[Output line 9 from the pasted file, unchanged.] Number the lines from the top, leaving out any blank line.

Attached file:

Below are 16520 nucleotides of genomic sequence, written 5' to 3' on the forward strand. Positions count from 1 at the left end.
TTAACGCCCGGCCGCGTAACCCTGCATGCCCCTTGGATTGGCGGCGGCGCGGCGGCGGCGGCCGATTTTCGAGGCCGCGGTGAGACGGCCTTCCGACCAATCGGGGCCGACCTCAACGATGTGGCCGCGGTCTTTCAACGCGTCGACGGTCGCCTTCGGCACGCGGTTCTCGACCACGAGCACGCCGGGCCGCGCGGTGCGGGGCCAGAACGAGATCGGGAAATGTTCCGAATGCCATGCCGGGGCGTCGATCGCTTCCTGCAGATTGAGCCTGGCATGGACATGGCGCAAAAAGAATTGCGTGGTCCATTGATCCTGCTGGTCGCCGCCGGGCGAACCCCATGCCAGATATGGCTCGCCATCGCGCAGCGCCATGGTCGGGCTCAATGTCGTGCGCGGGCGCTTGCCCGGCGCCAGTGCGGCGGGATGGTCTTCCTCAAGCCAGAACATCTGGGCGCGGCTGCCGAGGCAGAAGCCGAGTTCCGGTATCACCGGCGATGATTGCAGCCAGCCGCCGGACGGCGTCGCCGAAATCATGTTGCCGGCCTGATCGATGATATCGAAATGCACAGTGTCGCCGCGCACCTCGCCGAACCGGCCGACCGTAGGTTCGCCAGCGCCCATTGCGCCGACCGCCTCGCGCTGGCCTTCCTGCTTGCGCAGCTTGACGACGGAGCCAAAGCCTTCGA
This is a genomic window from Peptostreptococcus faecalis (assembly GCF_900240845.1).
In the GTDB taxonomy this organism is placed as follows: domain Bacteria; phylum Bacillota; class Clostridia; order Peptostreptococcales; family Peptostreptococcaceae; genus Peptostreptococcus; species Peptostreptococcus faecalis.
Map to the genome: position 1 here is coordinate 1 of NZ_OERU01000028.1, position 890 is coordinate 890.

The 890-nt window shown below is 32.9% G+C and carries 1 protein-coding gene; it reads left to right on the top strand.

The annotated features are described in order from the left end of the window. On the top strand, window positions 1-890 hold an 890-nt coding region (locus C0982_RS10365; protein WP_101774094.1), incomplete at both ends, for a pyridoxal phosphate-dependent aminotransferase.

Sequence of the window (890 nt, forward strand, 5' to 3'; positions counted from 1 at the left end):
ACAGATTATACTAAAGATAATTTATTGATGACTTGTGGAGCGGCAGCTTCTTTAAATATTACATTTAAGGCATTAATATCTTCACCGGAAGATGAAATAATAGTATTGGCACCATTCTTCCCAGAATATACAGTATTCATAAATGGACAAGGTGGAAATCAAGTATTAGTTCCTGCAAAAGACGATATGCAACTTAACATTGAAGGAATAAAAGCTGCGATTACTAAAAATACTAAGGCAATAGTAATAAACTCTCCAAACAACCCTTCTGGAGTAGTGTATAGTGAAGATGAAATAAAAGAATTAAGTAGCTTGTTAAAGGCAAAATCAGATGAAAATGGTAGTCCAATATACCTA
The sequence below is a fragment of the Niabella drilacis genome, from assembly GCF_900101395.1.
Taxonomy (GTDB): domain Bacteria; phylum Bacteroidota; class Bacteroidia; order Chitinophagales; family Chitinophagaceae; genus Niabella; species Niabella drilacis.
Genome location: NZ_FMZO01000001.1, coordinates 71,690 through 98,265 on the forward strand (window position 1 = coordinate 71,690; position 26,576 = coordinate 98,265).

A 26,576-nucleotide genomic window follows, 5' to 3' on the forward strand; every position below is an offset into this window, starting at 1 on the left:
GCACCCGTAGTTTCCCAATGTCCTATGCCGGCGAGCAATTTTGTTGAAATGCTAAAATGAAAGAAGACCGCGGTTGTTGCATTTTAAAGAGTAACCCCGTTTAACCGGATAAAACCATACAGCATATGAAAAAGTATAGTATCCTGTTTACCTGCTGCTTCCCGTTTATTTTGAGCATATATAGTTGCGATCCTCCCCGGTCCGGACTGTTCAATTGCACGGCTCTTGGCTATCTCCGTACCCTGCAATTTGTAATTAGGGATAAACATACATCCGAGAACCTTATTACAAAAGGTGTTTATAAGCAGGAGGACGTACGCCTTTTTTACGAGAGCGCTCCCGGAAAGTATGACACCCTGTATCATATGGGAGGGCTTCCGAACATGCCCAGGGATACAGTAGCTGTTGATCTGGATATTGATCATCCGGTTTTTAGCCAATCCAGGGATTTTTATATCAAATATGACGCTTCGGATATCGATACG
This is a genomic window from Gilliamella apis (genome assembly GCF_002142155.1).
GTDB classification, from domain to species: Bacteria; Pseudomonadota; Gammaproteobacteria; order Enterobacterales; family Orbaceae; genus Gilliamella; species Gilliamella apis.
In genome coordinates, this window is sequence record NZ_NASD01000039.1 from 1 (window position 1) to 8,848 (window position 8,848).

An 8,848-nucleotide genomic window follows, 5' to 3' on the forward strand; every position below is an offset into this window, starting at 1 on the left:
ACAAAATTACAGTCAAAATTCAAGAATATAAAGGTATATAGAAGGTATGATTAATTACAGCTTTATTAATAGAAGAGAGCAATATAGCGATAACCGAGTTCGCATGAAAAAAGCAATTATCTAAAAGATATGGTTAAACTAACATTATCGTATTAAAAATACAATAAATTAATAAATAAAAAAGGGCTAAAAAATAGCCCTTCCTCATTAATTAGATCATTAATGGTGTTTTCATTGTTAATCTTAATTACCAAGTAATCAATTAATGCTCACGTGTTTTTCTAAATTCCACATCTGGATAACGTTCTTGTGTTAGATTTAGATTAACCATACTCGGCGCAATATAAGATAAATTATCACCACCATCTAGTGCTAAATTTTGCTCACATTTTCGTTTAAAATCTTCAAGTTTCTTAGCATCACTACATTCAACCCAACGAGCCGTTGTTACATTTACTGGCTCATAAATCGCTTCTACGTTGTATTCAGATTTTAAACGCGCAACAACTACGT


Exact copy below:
ACAGATTATACTAAAGATAATTTATTGATGACTTGTGGAGCGGCAGCTTCTTTAAATATTACATTTAAGGCATTAATATCTTCACCGGAAGATGAAATAATAGTATTGGCACCATTCTTCCCAGAATATACAGTATTCATAAATGGACAAGGTGGAAATCAAGTATTAGTTCCTGCAAAAGACGATATGCAACTTAACATTGAAGGAATAAAAGCTGCGATTACTAAAAATACTAAGGCAATAGTAATAAACTCTCCAAACAACCCTTCTGGAGTAGTGTATAGTGAAGATGAAATAAAAGAATTAAGTAGCTTGTTAAAGGCAAAATCAGATGAAAATGGTAGTCCAATATACCTA